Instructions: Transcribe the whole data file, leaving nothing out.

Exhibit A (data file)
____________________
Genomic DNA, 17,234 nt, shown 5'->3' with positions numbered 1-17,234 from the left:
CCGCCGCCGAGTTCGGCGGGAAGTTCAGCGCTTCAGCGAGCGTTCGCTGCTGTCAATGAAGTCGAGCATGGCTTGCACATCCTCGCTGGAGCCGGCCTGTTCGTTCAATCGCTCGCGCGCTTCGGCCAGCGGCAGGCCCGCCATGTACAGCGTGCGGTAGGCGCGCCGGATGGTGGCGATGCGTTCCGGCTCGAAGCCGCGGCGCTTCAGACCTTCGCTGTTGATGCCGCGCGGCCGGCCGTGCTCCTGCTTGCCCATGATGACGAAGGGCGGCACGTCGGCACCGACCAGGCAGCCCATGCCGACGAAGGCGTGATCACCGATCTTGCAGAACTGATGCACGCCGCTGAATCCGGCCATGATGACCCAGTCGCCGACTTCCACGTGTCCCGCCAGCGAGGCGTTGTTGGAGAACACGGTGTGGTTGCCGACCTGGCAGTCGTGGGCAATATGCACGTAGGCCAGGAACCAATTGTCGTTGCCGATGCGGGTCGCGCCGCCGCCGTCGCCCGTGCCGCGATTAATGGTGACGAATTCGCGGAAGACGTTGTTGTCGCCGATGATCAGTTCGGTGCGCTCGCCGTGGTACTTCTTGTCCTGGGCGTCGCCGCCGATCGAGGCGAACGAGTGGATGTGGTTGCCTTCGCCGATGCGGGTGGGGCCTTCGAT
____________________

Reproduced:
Genomic DNA, 17,234 nt, shown 5'->3' with positions numbered 1-17,234 from the left:
CCGCCGCCGAGTTCGGCGGGAAGTTCAGCGCTTCAGCGAGCGTTCGCTGCTGTCAATGAAGTCGAGCATGGCTTGCACATCCTCGCTGGAGCCGGCCTGTTCGTTCAATCGCTCGCGCGCTTCGGCCAGCGGCAGGCCCGCCATGTACAGCGTGCGGTAGGCGCGCCGGATGGTGGCGATGCGTTCCGGCTCGAAGCCGCGGCGCTTCAGACCTTCGCTGTTGATGCCGCGCGGCCGGCCGTGCTCCTGCTTGCCCATGATGACGAAGGGCGGCACGTCGGCACCGACCAGGCAGCCCATGCCGACGAAGGCGTGATCACCGATCTTGCAGAACTGATGCACGCCGCTGAATCCGGCCATGATGACCCAGTCGCCGACTTCCACGTGTCCCGCCAGCGAGGCGTTGTTGGAGAACACGGTGTGGTTGCCGACCTGGCAGTCGTGGGCAATATGCACGTAGGCCAGGAACCAATTGTCGTTGCCGATGCGGGTCGCGCCGCCGCCGTCGCCCGTGCCGCGATTAATGGTGACGAATTCGCGGAAGACGTTGTTGTCGCCGATGATCAGTTCGGTGCGCTCGCCGTGGTACTTCTTGTCCTGGGCGTCGCCGCCGATCGAGGCGAACGAGTGGATGTGGTTGCCTTCGCCGATGCGGGTGGGGCCTTCGAT